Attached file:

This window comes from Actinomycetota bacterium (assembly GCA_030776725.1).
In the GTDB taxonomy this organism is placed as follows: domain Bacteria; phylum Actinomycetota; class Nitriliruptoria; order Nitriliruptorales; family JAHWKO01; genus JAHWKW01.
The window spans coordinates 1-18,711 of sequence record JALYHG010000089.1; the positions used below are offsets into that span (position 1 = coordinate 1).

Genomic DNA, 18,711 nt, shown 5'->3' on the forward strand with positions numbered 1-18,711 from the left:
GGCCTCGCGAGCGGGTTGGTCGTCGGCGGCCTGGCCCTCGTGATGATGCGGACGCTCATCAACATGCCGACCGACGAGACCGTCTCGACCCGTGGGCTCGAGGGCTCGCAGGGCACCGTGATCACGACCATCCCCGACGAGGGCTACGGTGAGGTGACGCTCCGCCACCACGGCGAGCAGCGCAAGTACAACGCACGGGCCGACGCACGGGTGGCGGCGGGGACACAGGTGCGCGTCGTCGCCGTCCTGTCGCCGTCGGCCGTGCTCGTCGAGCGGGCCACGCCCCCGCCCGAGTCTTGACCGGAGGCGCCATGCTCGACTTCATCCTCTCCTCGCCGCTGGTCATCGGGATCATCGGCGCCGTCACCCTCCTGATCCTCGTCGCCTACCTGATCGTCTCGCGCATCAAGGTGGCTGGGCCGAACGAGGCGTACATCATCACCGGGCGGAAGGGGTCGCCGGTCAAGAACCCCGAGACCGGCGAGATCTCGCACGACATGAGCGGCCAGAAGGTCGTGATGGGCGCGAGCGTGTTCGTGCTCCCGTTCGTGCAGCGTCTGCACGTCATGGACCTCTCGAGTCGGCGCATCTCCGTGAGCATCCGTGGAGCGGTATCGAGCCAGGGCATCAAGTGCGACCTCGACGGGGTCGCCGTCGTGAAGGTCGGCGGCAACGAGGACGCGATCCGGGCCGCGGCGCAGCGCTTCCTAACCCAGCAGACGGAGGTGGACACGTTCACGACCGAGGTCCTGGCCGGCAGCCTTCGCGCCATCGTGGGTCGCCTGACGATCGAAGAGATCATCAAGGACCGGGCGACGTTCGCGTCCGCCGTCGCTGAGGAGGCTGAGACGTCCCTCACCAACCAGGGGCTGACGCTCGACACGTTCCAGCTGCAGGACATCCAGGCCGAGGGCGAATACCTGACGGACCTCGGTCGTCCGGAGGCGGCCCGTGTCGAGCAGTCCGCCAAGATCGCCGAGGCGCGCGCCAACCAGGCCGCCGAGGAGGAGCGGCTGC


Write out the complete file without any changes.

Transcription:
This window comes from Actinomycetota bacterium (assembly GCA_030776725.1).
In the GTDB taxonomy this organism is placed as follows: domain Bacteria; phylum Actinomycetota; class Nitriliruptoria; order Nitriliruptorales; family JAHWKO01; genus JAHWKW01.
The window spans coordinates 1-18,711 of sequence record JALYHG010000089.1; the positions used below are offsets into that span (position 1 = coordinate 1).

Genomic DNA, 18,711 nt, shown 5'->3' on the forward strand with positions numbered 1-18,711 from the left:
GGCCTCGCGAGCGGGTTGGTCGTCGGCGGCCTGGCCCTCGTGATGATGCGGACGCTCATCAACATGCCGACCGACGAGACCGTCTCGACCCGTGGGCTCGAGGGCTCGCAGGGCACCGTGATCACGACCATCCCCGACGAGGGCTACGGTGAGGTGACGCTCCGCCACCACGGCGAGCAGCGCAAGTACAACGCACGGGCCGACGCACGGGTGGCGGCGGGGACACAGGTGCGCGTCGTCGCCGTCCTGTCGCCGTCGGCCGTGCTCGTCGAGCGGGCCACGCCCCCGCCCGAGTCTTGACCGGAGGCGCCATGCTCGACTTCATCCTCTCCTCGCCGCTGGTCATCGGGATCATCGGCGCCGTCACCCTCCTGATCCTCGTCGCCTACCTGATCGTCTCGCGCATCAAGGTGGCTGGGCCGAACGAGGCGTACATCATCACCGGGCGGAAGGGGTCGCCGGTCAAGAACCCCGAGACCGGCGAGATCTCGCACGACATGAGCGGCCAGAAGGTCGTGATGGGCGCGAGCGTGTTCGTGCTCCCGTTCGTGCAGCGTCTGCACGTCATGGACCTCTCGAGTCGGCGCATCTCCGTGAGCATCCGTGGAGCGGTATCGAGCCAGGGCATCAAGTGCGACCTCGACGGGGTCGCCGTCGTGAAGGTCGGCGGCAACGAGGACGCGATCCGGGCCGCGGCGCAGCGCTTCCTAACCCAGCAGACGGAGGTGGACACGTTCACGACCGAGGTCCTGGCCGGCAGCCTTCGCGCCATCGTGGGTCGCCTGACGATCGAAGAGATCATCAAGGACCGGGCGACGTTCGCGTCCGCCGTCGCTGAGGAGGCTGAGACGTCCCTCACCAACCAGGGGCTGACGCTCGACACGTTCCAGCTGCAGGACATCCAGGCCGAGGGCGAATACCTGACGGACCTCGGTCGTCCGGAGGCGGCCCGTGTCGAGCAGTCCGCCAAGATCGCCGAGGCGCGCGCCAACCAGGCCGCCGAGGAGGAGCGGCTGC